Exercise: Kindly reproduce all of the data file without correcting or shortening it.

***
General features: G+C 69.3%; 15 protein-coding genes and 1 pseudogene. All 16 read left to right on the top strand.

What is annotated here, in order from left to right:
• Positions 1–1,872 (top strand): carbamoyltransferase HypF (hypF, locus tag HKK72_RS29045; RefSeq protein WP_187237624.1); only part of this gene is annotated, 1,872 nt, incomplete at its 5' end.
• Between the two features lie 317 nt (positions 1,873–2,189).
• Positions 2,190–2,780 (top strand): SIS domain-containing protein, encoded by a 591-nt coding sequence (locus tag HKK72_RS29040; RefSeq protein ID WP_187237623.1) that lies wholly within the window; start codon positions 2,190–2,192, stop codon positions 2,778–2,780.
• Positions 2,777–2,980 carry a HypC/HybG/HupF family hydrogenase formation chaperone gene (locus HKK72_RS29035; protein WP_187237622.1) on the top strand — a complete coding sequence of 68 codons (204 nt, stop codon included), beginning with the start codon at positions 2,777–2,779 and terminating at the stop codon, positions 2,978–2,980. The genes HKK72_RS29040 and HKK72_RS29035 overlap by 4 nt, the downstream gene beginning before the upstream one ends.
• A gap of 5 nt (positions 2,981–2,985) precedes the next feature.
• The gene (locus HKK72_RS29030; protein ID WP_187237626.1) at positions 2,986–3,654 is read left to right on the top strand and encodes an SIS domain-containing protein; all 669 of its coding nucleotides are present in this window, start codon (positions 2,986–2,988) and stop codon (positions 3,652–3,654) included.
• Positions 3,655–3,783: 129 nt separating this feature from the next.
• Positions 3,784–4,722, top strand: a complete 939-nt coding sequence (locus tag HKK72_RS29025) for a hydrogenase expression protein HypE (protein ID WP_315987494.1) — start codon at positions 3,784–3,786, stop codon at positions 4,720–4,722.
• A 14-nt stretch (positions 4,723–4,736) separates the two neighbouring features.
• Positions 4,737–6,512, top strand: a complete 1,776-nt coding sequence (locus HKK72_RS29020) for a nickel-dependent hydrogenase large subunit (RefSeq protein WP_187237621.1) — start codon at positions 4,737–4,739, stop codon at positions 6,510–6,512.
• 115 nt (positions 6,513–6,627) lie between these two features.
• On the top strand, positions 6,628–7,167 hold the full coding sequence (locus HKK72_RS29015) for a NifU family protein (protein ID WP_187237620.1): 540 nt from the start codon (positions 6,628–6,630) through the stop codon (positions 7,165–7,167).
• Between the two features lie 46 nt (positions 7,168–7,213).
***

General features: G+C 69.3%; 15 protein-coding genes and 1 pseudogene. All 16 read left to right on the top strand.

What is annotated here, in order from left to right:
• Positions 1–1,872 (top strand): carbamoyltransferase HypF (hypF, locus tag HKK72_RS29045; RefSeq protein WP_187237624.1); only part of this gene is annotated, 1,872 nt, incomplete at its 5' end.
• Between the two features lie 317 nt (positions 1,873–2,189).
• Positions 2,190–2,780 (top strand): SIS domain-containing protein, encoded by a 591-nt coding sequence (locus tag HKK72_RS29040; RefSeq protein ID WP_187237623.1) that lies wholly within the window; start codon positions 2,190–2,192, stop codon positions 2,778–2,780.
• Positions 2,777–2,980 carry a HypC/HybG/HupF family hydrogenase formation chaperone gene (locus HKK72_RS29035; protein WP_187237622.1) on the top strand — a complete coding sequence of 68 codons (204 nt, stop codon included), beginning with the start codon at positions 2,777–2,779 and terminating at the stop codon, positions 2,978–2,980. The genes HKK72_RS29040 and HKK72_RS29035 overlap by 4 nt, the downstream gene beginning before the upstream one ends.
• A gap of 5 nt (positions 2,981–2,985) precedes the next feature.
• The gene (locus HKK72_RS29030; protein ID WP_187237626.1) at positions 2,986–3,654 is read left to right on the top strand and encodes an SIS domain-containing protein; all 669 of its coding nucleotides are present in this window, start codon (positions 2,986–2,988) and stop codon (positions 3,652–3,654) included.
• Positions 3,655–3,783: 129 nt separating this feature from the next.
• Positions 3,784–4,722, top strand: a complete 939-nt coding sequence (locus tag HKK72_RS29025) for a hydrogenase expression protein HypE (protein ID WP_315987494.1) — start codon at positions 3,784–3,786, stop codon at positions 4,720–4,722.
• A 14-nt stretch (positions 4,723–4,736) separates the two neighbouring features.
• Positions 4,737–6,512, top strand: a complete 1,776-nt coding sequence (locus HKK72_RS29020) for a nickel-dependent hydrogenase large subunit (RefSeq protein WP_187237621.1) — start codon at positions 4,737–4,739, stop codon at positions 6,510–6,512.
• 115 nt (positions 6,513–6,627) lie between these two features.
• On the top strand, positions 6,628–7,167 hold the full coding sequence (locus HKK72_RS29015) for a NifU family protein (protein ID WP_187237620.1): 540 nt from the start codon (positions 6,628–6,630) through the stop codon (positions 7,165–7,167).
• Between the two features lie 46 nt (positions 7,168–7,213).